Can a Little Sushi Help Seal a Deal?

Will this be a ``Bill-Mori'' summit?

Japanese officials hope that President Clinton has warmed up enough to Premier Morihiro Hosokawa after two previous meetings to call him by an informal name. The Japanese, who prize personal relationships in doing business, have come to measure the stability of ties between the US and Japan by such summit closeness.

Officials in Tokyo often talk of the warmness between President Reagan and Premier Yasuhiro Nakasone during most of the 1980s. Both were conservatives in their parties. But Mr. Reagan made little headway in opening Japan's markets.

Clinton himself has noted his similarities with Mr. Hosokawa. They are both relatively young, reformist, former governors who took office in 1993. They also have maintained high popularity with a sometimes self-conscious charismatic flair. Both are longtime admirers of John F. Kennedy. Hosokawa speaks enough English for cordiality with Clinton, but not enough for negotiating.

With Hosokawa's predecessor, the elderly and statesman-like Kiichi Miyazawa who did speak English well, Clinton sat down in a Tokyo sushi bar last July to hammer out a trade deal. But only a few months earlier, the tall US president was seen on television scowling at the short Mr. Miyazawa during a joint press conference, talking tough on trade.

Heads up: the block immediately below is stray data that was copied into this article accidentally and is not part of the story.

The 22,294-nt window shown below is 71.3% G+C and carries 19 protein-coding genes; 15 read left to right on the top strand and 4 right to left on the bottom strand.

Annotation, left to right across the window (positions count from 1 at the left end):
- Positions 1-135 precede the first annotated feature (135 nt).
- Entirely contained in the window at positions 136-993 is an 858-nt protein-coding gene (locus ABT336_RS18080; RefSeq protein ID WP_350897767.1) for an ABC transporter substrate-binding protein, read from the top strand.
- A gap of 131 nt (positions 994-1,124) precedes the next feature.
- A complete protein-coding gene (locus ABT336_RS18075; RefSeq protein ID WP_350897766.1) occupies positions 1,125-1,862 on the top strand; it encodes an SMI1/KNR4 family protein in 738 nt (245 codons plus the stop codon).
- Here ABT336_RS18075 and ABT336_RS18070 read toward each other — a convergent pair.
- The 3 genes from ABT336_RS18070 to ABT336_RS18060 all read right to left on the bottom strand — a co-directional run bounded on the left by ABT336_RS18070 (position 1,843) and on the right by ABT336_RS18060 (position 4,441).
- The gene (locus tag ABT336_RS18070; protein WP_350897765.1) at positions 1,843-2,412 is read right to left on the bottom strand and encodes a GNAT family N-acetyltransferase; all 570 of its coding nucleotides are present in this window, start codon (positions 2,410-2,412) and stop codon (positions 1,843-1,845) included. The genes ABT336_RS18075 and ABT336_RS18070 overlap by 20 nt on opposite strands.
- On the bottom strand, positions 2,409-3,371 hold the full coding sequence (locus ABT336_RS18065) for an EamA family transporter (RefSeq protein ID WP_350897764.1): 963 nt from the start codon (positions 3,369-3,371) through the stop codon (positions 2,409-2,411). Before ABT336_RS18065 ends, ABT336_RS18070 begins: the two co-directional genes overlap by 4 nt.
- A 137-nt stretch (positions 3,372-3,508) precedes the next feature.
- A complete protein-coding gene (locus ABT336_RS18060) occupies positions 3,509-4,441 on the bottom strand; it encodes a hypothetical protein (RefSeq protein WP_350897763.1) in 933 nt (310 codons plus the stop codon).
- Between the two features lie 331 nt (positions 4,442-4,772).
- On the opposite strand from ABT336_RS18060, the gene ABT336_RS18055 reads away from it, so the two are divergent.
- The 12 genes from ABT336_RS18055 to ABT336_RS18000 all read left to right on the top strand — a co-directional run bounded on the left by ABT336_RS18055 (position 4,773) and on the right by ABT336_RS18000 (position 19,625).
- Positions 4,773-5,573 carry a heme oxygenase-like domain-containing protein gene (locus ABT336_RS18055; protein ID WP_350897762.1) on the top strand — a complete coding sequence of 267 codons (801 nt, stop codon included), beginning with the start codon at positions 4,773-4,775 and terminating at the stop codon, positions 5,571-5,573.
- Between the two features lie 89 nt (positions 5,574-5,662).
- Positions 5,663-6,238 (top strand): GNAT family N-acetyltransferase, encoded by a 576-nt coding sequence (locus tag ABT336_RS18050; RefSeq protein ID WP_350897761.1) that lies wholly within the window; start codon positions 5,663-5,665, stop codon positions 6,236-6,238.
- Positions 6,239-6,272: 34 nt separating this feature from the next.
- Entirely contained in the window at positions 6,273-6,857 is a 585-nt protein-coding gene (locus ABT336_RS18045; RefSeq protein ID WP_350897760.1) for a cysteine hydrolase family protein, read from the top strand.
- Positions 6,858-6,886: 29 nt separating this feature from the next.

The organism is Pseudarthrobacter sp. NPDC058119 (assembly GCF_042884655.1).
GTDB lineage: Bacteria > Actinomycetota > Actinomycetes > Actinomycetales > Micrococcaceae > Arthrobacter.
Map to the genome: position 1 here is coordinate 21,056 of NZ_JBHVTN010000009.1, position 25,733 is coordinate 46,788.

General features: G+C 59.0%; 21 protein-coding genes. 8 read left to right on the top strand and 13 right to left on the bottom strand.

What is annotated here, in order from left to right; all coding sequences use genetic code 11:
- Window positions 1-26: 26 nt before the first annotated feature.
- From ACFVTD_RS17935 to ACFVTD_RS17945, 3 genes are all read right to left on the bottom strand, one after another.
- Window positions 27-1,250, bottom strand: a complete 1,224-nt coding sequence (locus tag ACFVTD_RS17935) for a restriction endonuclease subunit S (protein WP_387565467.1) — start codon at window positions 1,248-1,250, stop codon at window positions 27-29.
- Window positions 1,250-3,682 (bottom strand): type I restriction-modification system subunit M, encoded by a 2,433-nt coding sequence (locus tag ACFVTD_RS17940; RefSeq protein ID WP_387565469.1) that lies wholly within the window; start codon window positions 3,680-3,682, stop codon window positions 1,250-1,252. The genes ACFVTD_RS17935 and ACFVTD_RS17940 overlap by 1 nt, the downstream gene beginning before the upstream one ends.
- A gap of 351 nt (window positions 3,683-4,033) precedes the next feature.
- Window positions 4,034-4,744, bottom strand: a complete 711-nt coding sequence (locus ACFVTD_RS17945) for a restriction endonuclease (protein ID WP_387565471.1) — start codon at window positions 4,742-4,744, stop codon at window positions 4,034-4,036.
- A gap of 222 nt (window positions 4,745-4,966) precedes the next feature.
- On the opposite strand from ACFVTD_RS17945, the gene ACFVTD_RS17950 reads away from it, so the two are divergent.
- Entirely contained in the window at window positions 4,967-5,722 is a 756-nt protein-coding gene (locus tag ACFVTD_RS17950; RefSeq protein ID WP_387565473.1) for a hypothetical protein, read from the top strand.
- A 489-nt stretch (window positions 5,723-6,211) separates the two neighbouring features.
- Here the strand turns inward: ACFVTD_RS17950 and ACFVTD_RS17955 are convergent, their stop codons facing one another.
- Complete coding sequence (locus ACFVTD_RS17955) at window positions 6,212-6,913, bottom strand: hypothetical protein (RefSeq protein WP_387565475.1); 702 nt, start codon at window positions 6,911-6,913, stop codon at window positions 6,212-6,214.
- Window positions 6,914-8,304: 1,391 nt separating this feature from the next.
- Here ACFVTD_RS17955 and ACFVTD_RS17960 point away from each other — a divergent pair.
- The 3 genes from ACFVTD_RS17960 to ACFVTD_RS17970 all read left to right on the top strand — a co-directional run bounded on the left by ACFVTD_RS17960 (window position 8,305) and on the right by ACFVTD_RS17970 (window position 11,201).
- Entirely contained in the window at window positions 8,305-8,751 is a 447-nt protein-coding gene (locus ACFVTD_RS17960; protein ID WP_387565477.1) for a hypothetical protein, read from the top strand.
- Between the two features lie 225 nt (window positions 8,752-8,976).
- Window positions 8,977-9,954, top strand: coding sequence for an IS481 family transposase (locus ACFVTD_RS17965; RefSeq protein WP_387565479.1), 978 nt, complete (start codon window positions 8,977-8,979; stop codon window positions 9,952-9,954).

Sometimes summit comradery can backfire. On his trip to Tokyo in January 1992, President Bush collapsed at a dinner, falling on Miyazawa's lap in an embarrassing image that tainted the whole summit. The event made officials more careful in scripting these close encounters between economic giants.

About these ads
Sponsored Content by LockerDome

We want to hear, did we miss an angle we should have covered? Should we come back to this topic? Or just give us a rating for this story. We want to hear from you.

Loading...

Loading...

Loading...

Save for later

Save
Cancel

Saved ( of items)

This item has been saved to read later from any device.
Access saved items through your user name at the top of the page.

View Saved Items

OK

Failed to save

You reached the limit of 20 saved items.
Please visit following link to manage you saved items.

View Saved Items

OK

Failed to save

You have already saved this item.

View Saved Items

OK